Everyday I receive updates on important cases our staff have worked on. Yesterday, I received notice of a one year old who ingested about 40 methadone tablets. When officers arrived at the home the child was losing consciousness. He was quickly transported to the hospital and was in critical condition yesterday. Reading about the incident triggered some memories.
We have infant and toddler deaths all too often. These deaths are caused by accident, natural causes or are the result of a homicide. We've had a few infants accidentally suffocated by sleeping parents over the last year or two. Last summer we had a 15 month old hang himself in a playpen after getting tangled in the blind strings that were dangling into the pen. There's been a few accidental drownings. I could go on...
I remember the first toddler death I was involved with vividly. It was 1994 and I had been an officer for almost two years and until this thought I had seen a fair amount of tragedy in that short time. This 911 call involved a 16 month old boy who went to sleep and never woke up. When his father went to check on him at midnight he had died. Arriving second to a volunteer firefighter, I helped perform CPR unsuccessfully on the little guy.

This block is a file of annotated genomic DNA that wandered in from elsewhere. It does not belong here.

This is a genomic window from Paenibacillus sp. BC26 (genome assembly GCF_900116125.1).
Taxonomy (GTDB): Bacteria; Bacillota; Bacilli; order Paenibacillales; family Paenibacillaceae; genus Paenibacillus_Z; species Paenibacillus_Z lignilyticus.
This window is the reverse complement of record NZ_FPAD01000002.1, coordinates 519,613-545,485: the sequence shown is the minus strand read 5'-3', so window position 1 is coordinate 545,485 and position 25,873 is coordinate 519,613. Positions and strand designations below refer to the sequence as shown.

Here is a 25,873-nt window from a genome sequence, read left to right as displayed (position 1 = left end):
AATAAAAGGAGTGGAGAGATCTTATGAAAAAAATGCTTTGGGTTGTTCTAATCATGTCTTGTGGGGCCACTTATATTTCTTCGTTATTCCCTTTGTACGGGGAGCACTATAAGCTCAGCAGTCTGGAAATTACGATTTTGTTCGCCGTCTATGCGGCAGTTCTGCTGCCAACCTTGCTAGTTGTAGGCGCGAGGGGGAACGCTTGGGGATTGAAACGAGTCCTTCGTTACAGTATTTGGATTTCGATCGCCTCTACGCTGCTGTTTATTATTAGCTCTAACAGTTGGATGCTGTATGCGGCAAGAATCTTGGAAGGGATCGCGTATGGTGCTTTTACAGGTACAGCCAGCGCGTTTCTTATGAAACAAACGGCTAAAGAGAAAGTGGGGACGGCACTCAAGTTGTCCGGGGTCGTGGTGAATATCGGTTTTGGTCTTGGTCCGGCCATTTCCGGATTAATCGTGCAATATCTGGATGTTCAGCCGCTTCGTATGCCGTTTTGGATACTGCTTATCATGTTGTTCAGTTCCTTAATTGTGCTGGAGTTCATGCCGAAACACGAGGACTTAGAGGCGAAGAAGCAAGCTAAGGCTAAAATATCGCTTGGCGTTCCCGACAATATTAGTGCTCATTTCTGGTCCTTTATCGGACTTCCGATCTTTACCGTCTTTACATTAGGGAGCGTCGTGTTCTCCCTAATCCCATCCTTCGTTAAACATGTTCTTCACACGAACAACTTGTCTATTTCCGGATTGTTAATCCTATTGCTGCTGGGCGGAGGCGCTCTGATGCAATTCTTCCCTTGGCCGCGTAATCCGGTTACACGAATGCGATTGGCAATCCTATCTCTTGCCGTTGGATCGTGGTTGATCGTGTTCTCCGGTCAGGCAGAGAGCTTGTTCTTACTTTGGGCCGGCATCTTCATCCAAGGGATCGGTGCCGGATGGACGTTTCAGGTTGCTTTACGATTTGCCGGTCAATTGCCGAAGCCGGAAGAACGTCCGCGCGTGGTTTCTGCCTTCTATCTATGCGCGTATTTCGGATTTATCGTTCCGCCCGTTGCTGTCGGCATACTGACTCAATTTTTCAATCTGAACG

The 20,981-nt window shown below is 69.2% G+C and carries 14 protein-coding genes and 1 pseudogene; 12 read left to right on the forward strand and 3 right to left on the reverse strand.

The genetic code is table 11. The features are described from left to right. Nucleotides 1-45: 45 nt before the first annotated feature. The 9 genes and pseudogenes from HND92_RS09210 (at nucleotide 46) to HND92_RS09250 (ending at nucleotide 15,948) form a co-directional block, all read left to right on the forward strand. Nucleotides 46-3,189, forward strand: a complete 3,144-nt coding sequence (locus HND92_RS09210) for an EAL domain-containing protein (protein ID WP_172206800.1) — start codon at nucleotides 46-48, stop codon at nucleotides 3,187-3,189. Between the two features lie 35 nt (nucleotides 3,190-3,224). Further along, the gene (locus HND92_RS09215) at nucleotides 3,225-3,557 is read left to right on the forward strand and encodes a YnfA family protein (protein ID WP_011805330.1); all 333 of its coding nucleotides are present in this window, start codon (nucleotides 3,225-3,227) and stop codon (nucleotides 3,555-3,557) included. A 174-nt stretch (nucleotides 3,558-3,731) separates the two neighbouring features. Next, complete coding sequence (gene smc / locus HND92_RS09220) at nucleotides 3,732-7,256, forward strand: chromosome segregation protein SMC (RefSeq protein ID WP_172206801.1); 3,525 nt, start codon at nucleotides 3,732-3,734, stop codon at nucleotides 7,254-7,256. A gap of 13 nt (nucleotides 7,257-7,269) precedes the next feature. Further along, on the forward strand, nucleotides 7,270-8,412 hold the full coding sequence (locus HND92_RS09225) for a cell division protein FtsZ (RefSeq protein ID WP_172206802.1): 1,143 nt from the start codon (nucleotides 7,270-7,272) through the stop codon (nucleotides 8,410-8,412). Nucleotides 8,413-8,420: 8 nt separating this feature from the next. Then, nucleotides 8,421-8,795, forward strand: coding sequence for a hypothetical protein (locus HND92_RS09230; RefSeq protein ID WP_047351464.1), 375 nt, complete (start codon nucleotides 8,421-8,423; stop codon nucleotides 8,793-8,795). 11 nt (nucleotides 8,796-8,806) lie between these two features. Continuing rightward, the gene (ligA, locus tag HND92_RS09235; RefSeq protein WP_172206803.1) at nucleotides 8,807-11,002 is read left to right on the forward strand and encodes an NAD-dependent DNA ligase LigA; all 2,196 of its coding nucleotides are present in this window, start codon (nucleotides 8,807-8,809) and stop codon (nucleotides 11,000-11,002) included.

The next day my shift commander called me at home and told me since I had not yet attended an autopsy, I had to attend that of the little boy. Watching the autopsy that day is something I will never forget. I am glad I did not have kids at that time because, while this case was disturbing and very sad, I find with young kids of my own now I am much more bothered by child deaths. When each of my kids hit 16 months old they both had the fine hair and baby soft skin just like that little boy who died. Needless to say I checked on my kids almost every hour, on the hour during their 16th month of life. I guess that experience and five other baby/toddler death calls I've been on make me a little paranoid about some things.
While there are some deaths we can't prevent, there are many more we can. Nursing moms should not sleep with their infants. Keep blind cords well above where kids can reach them. Watch your young children at all times when they are the water. Don't keep extra blankets and soft sleeping material in an infants crib. Most importantly, have your infant sleep on their back.